A bridge to…

On Monday, the 28th of November, Dave Martinez reported on Empire of Soccer that there was trouble with the New York Cosmos. Early in the season, May or June, I began to suspect that the Cosmos were for sale. It was evident in the way “the club” seemed to have scaled back their operations. No more advertisements, no more marketing. No one trying to sell tickets. Shuart stadium was nearly empty on opening day last April. “They’re selling the team,” I said to my buddy Jose.

Later in the season, after we’d been eliminated from the US Open Cup by New England, a match which the Cosmos had dominated until the last fifteen minutes when two defensive errors led to late New England goals, it seemed that the team’s management had given up. They had counted on advancing in the US Open Cup and when they were eliminated, it was as if that was the last straw for some invisible, silent decision maker — the supplier of money. Now there would be even less money.

“The Cosmos are for sale,” I said to Jose. “Otherwise, why wouldn’t they be working on a stadium deal? Why haven’t they tried to sell me season tickets yet?”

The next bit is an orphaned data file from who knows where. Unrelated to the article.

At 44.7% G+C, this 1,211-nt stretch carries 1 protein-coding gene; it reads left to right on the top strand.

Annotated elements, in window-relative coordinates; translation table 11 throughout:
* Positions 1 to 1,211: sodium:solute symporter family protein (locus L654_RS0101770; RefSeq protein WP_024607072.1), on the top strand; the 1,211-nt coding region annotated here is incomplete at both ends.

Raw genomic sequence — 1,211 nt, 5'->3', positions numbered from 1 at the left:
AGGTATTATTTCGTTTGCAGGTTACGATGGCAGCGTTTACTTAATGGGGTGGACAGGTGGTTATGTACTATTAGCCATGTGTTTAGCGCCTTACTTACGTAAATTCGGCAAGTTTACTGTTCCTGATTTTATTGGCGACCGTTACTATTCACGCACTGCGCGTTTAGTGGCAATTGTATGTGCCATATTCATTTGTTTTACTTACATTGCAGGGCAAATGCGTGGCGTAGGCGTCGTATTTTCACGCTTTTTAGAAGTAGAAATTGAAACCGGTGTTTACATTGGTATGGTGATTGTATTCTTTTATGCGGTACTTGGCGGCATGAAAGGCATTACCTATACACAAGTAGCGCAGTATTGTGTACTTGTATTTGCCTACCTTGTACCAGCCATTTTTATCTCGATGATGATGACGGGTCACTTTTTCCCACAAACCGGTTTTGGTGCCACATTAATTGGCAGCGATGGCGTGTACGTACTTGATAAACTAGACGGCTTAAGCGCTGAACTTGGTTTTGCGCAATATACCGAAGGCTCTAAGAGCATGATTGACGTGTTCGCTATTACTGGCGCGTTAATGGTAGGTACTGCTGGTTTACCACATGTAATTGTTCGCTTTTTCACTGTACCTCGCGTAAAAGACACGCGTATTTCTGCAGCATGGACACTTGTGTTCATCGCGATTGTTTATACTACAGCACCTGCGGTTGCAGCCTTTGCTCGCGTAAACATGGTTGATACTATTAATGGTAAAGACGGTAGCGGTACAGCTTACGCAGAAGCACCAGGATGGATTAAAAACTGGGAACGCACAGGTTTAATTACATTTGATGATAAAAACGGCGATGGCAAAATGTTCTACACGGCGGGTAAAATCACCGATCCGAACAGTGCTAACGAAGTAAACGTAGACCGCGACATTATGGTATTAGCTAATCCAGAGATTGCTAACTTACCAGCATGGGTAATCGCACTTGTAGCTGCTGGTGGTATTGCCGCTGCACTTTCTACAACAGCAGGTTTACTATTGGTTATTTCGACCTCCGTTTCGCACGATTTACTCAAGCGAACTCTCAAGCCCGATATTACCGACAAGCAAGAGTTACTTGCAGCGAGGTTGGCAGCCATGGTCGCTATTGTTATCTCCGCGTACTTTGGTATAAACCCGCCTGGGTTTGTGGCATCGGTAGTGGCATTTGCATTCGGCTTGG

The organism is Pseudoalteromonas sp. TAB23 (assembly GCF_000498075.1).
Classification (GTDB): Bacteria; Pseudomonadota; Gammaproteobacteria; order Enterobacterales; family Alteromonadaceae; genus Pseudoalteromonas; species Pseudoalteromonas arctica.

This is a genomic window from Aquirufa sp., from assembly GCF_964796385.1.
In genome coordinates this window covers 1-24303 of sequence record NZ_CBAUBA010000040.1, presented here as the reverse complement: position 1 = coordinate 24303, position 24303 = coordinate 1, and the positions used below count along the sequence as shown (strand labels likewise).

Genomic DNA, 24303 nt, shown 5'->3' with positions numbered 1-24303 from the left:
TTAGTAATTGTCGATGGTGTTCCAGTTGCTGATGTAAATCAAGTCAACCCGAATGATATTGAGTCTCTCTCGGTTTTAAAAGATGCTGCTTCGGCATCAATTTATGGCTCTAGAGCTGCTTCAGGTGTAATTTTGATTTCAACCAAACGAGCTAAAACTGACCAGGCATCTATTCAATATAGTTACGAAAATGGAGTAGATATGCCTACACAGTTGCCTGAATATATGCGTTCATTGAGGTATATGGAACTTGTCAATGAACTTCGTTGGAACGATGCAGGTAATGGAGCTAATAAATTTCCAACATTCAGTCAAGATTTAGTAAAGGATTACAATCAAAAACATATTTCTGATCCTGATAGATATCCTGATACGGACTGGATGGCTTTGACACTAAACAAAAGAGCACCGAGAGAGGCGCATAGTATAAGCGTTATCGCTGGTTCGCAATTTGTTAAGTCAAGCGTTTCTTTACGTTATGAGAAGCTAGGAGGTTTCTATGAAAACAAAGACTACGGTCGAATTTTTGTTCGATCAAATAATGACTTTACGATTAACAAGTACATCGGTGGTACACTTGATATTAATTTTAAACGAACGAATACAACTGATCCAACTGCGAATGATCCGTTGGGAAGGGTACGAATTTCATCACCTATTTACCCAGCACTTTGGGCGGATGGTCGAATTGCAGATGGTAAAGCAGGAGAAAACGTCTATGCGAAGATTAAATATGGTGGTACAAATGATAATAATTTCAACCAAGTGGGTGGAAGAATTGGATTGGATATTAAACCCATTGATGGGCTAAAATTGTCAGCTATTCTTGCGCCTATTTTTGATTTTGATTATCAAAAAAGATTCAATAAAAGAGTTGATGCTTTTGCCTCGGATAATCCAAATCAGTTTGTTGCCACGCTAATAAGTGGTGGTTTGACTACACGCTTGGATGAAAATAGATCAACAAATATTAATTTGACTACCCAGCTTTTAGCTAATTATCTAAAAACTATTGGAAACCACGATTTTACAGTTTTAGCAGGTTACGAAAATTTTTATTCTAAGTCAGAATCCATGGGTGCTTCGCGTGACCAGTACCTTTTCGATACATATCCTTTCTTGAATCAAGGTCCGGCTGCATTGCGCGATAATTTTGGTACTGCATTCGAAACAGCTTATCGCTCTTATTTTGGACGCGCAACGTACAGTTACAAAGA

After Dave Martinez’s story on Empire of Soccer, more rumors and speculation began to appear on blogs and on Twitter. I remained skeptical about the negative statements made about “the Cosmos.” Who were these people talking about? The team? The supporters? The ownership? I found myself asking existential questions. “The Cosmos are done,” people tweeted. Really? I’m not done. Am I not the Cosmos? Me and the hundreds of other like me who have followed the team since their return in 2012? What about Gio Savarese and the players? Where they not the Cosmos? What did this ownership group, Sela Sports and Sheamus O’Brien have to do with the Cosmos? Sure, they owned the operation; they paid the bills; they had run up a debt. All in the name of the Cosmos. But Sela Sports and Sheamus O’Brien were not the Cosmos. They want someone else to pay the debt.

“I wish they’d hurry up,” said Jose. “They need to sell quick. This is starting to look bad. Very bad.”

“Starting?” I said.

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